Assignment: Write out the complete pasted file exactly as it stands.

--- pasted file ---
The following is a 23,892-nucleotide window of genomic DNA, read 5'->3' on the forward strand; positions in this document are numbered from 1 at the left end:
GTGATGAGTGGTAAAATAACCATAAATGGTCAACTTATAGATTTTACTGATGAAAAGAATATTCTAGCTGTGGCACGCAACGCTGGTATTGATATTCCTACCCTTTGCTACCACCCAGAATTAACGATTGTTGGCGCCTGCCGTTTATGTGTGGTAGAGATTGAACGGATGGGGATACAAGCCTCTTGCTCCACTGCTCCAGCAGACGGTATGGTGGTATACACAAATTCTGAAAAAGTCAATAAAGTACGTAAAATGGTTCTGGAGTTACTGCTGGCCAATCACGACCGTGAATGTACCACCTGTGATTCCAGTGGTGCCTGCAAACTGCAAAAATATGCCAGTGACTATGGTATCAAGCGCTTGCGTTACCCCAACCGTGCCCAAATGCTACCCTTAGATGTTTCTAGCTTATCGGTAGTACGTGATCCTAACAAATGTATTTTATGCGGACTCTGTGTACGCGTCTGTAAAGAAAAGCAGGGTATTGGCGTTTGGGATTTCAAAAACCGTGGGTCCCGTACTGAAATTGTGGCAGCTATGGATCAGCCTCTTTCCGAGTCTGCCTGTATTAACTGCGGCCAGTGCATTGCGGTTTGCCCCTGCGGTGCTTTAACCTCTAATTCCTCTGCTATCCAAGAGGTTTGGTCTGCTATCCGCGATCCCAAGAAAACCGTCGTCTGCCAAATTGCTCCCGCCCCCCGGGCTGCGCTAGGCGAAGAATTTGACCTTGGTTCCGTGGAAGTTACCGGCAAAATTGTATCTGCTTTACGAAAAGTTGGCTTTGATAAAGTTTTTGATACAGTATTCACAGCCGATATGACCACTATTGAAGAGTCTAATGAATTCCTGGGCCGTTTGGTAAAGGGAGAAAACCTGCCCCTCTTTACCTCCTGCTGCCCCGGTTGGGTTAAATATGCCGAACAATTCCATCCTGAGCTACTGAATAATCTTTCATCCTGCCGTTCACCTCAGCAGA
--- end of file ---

The following is a 23,892-nucleotide window of genomic DNA, read 5'->3' on the forward strand; positions in this document are numbered from 1 at the left end:
GTGATGAGTGGTAAAATAACCATAAATGGTCAACTTATAGATTTTACTGATGAAAAGAATATTCTAGCTGTGGCACGCAACGCTGGTATTGATATTCCTACCCTTTGCTACCACCCAGAATTAACGATTGTTGGCGCCTGCCGTTTATGTGTGGTAGAGATTGAACGGATGGGGATACAAGCCTCTTGCTCCACTGCTCCAGCAGACGGTATGGTGGTATACACAAATTCTGAAAAAGTCAATAAAGTACGTAAAATGGTTCTGGAGTTACTGCTGGCCAATCACGACCGTGAATGTACCACCTGTGATTCCAGTGGTGCCTGCAAACTGCAAAAATATGCCAGTGACTATGGTATCAAGCGCTTGCGTTACCCCAACCGTGCCCAAATGCTACCCTTAGATGTTTCTAGCTTATCGGTAGTACGTGATCCTAACAAATGTATTTTATGCGGACTCTGTGTACGCGTCTGTAAAGAAAAGCAGGGTATTGGCGTTTGGGATTTCAAAAACCGTGGGTCCCGTACTGAAATTGTGGCAGCTATGGATCAGCCTCTTTCCGAGTCTGCCTGTATTAACTGCGGCCAGTGCATTGCGGTTTGCCCCTGCGGTGCTTTAACCTCTAATTCCTCTGCTATCCAAGAGGTTTGGTCTGCTATCCGCGATCCCAAGAAAACCGTCGTCTGCCAAATTGCTCCCGCCCCCCGGGCTGCGCTAGGCGAAGAATTTGACCTTGGTTCCGTGGAAGTTACCGGCAAAATTGTATCTGCTTTACGAAAAGTTGGCTTTGATAAAGTTTTTGATACAGTATTCACAGCCGATATGACCACTATTGAAGAGTCTAATGAATTCCTGGGCCGTTTGGTAAAGGGAGAAAACCTGCCCCTCTTTACCTCCTGCTGCCCCGGTTGGGTTAAATATGCCGAACAATTCCATCCTGAGCTACTGAATAATCTTTCATCCTGCCGTTCACCTCAGCAGA